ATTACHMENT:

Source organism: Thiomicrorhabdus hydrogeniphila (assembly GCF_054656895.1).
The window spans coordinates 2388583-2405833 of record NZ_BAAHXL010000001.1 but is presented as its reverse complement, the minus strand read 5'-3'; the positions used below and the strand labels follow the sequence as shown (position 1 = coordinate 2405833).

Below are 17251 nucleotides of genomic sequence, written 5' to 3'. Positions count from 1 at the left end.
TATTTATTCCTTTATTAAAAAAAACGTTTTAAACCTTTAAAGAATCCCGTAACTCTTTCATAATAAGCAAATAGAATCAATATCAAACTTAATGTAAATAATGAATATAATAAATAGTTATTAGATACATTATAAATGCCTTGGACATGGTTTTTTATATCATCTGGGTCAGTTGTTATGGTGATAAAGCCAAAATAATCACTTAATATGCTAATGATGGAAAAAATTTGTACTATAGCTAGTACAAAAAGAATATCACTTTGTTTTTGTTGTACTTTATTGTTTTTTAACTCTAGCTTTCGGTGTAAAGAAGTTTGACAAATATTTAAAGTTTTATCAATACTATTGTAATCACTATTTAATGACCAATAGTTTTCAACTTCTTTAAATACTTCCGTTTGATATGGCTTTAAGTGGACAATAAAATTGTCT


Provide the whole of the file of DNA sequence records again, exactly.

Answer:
Source organism: Thiomicrorhabdus hydrogeniphila (assembly GCF_054656895.1).
The window spans coordinates 2388583-2405833 of record NZ_BAAHXL010000001.1 but is presented as its reverse complement, the minus strand read 5'-3'; the positions used below and the strand labels follow the sequence as shown (position 1 = coordinate 2405833).

Below are 17251 nucleotides of genomic sequence, written 5' to 3'. Positions count from 1 at the left end.
TATTTATTCCTTTATTAAAAAAAACGTTTTAAACCTTTAAAGAATCCCGTAACTCTTTCATAATAAGCAAATAGAATCAATATCAAACTTAATGTAAATAATGAATATAATAAATAGTTATTAGATACATTATAAATGCCTTGGACATGGTTTTTTATATCATCTGGGTCAGTTGTTATGGTGATAAAGCCAAAATAATCACTTAATATGCTAATGATGGAAAAAATTTGTACTATAGCTAGTACAAAAAGAATATCACTTTGTTTTTGTTGTACTTTATTGTTTTTTAACTCTAGCTTTCGGTGTAAAGAAGTTTGACAAATATTTAAAGTTTTATCAATACTATTGTAATCACTATTTAATGACCAATAGTTTTCAACTTCTTTAAATACTTCCGTTTGATATGGCTTTAAGTGGACAATAAAATTGTCT